I have often heard that giving money and providing education to the world’s poorest women is the surest way to lift whole communities out of poverty. Some say that this is because they reinvest in their families (and certainly, an educated mother would be sure to continued to educate her daughters), but it may also be because women do the bulk of the unpaid work—making them necessarily more industrious, or because the means of wealth are often controlled by the communities’ men. Very often, minimal (Western) amounts can accomplish this: $10, $20, $50. Sometimes, however, more is needed: $1000 to start a small business, for example. And this is where microfinance comes in.
An entrepreneur goes to a local bank (sometimes with 3 additional borrowers as security for one another) and the local bank gets money from Western givers. This is a fantastic deal for the “microentrepreneur” and not a bad one for the knowledgeable Westerner. For the most part, these are “loans” to the borrower but “gifts” to the “lender”. The local bank gets the money and charges interest on it to cover overhead. The Westerner never sees their money again, but gets warm fuzzies.
I recently attended a conference where the founder of Kiva, a microfinance/social networking site, gave a talk about Kiva’s business model. The local bank charges between 20% and 30% interest (which someone put into perspective as being close to the 18% we pay for unsecured loans/credit cards), essentially pocketing the difference. Now, I’m as charity-minded as the next person, but I’m not currently in a position to give away money $1000 at a time.
I am, however, what most Western financial institutions consider a “micro” investor: I have less than $100 000 to invest (a lot less, but that seems to be the general cut-off). I see a huge market for putting my money (that I want to invest) to work in the hands of poor microborrowers across the world (or even here at home). I’m certainly not expecting 30% interest (although, wouldn’t that be great?) but would expect some kind of (at least anticipated) return. Calvert, the “socially responsible” institution my investments are with is considering diversifying into this field but as near as I can tell has not yet done so.
Here. I’ve heard the argument represented in the graph before but, as they say, this is worth 1000 words.
It’s been a while since we had any tea-related postings although tea has been on my mind of late. My good friend, Onigiri, has taken to calling me a tea snob, which I readily admit to, but how did I get that way?
My step-mother-in-law got me into tea big time, while at the same time getting me deeper into pens than I already was. Perhaps she simply validated my pen thing. I started realizing that there was life beyond (and I shudder to think this, now) Constant Comment and Lipton. But I was still very much a bagged tea kind of person. The fact that I am no longer can be illustrated by the following two stories, that Onigiri can testify to:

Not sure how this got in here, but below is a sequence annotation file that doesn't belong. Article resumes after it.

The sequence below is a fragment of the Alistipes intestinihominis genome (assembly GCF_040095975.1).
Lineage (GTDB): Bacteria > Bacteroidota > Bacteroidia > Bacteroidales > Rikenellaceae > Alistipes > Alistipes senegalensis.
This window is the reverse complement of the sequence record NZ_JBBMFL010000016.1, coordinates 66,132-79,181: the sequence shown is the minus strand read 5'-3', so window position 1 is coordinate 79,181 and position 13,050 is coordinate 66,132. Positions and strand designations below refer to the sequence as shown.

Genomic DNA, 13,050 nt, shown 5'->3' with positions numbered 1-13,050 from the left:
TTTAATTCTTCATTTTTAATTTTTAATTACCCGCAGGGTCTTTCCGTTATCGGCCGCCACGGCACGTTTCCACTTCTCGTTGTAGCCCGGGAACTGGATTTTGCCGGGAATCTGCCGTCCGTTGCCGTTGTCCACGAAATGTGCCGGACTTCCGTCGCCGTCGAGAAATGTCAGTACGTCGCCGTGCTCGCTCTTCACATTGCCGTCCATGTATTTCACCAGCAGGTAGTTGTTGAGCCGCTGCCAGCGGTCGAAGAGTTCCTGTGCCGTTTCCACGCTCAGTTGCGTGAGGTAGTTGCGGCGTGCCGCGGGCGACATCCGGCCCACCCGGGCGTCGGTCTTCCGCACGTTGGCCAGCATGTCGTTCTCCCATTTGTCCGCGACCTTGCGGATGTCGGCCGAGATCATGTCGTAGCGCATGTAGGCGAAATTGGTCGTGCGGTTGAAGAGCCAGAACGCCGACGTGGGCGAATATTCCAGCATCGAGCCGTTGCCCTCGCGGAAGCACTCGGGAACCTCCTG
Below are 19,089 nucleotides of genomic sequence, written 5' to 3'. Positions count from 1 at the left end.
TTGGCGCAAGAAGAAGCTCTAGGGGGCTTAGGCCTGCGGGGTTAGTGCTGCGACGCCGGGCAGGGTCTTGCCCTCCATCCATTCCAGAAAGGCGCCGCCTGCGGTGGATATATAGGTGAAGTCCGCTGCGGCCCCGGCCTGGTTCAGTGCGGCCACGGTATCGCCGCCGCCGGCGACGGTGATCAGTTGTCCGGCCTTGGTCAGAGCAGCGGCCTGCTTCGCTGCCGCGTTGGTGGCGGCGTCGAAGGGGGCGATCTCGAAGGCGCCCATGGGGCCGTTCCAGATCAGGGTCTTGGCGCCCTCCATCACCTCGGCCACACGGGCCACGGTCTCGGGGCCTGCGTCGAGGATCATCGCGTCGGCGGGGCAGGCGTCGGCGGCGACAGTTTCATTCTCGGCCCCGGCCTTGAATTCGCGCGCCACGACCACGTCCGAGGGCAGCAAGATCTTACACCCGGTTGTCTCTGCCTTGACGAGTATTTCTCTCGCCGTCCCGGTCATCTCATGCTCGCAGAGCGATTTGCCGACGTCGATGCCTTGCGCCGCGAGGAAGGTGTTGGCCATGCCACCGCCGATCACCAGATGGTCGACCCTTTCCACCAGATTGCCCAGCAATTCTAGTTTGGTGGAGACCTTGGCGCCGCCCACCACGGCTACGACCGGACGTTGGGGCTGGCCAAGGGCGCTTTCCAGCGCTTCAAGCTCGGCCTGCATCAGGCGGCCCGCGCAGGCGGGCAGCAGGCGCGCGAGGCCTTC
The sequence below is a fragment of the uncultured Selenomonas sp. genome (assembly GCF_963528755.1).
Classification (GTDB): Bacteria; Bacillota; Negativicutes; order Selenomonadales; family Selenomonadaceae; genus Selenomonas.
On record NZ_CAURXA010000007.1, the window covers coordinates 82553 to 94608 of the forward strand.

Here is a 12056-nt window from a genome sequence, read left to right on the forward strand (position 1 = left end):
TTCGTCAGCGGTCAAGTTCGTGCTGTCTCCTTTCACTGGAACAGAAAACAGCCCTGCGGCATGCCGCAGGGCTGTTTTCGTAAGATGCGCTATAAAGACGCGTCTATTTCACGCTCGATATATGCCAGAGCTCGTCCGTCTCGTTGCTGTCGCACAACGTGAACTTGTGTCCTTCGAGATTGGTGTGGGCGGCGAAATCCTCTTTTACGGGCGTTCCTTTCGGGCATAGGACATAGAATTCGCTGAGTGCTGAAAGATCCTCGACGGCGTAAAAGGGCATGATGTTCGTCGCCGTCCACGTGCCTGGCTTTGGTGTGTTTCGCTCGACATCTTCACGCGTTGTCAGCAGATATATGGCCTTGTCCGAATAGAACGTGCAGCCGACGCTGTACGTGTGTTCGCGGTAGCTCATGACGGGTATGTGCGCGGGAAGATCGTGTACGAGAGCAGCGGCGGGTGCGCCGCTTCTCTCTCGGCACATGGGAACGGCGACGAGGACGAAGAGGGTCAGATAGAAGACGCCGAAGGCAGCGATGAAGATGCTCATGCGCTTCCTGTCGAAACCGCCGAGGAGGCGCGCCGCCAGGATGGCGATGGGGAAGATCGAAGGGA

The moment that I became the tea snob that I am was a moment a few years ago, when my step-mother-in-law was visiting. She woke early and, finding no loose tea in the house, proceeded to rip open some tea bags to make a pot of tea. In the process, she left me with a counter covered in unbagged tea, ripped bags, and a pile of shredded tea at the bottom of my pot. (When tea is bagged, it is shredded, so that it steeps even though it’s confined in a bag.) I immediately went out and bought her favorite tea loose, that I might have it on hand for her next visit.
But then I drank it all. And while I hope never to get to the ripping-bags-open level of tea snobbery, I definitely appreciate the fact that there is a difference between bagged and loose. So now I have mostly loose tea in my home. I have a few exceptions, mostly for teas I really like and simply can’t find loose, but for the most part, I prefer loose tea.
“Hypermiling” has become all the rage in the media sources I frequent (in order of its appearance: Wired, NPR, and GroovyGreen), but it’s always seemed too dangerous and requiring too much thought. I learned to drive on the Autobahn, where there is no speed limit, only a minimum, and a posted “recommendation” of 120kph (about 75mph); where I rarely went less than 160kph, and often had occasion to cruise closer to 200kph (about 125mph); where I once hit 210kph and still got passed.
But the most recent article in GroovyGreen (linked to above) and my most recent fill-up of $60 convinced me that I needed to do something to change my driving habits. So I turned cruise control on (this is a switch on my car, so it stays on even when I turn off the car) and set it whenever I can. Here comes the kicker: I set it to the speed limit. This is new to me and has brought greater zen to my driving. I hang out in the slow lane, passing slower cars languidly, merging away from on-ramps and vehicles on the shoulder, and getting passed by just about everyone. And it doesn’t bother me. Tailgaters amuse me and I no longer antagonize them (I have been known to turn my lights on to simulate brake lights, or simply brake…). I generally stay in the lane that is going my speed, merging away for faster cars when necessary.
I haven’t yet had to fill up again, so I can’t yet say whether this has made any difference to my pocketbook, but it does leave me arriving calmer, driving more nicely, and I’ve not noted any real change in the amount of time it takes me to get places. Ten to twenty miles per hour difference only makes a difference if you can maintain that speed for close to an hour.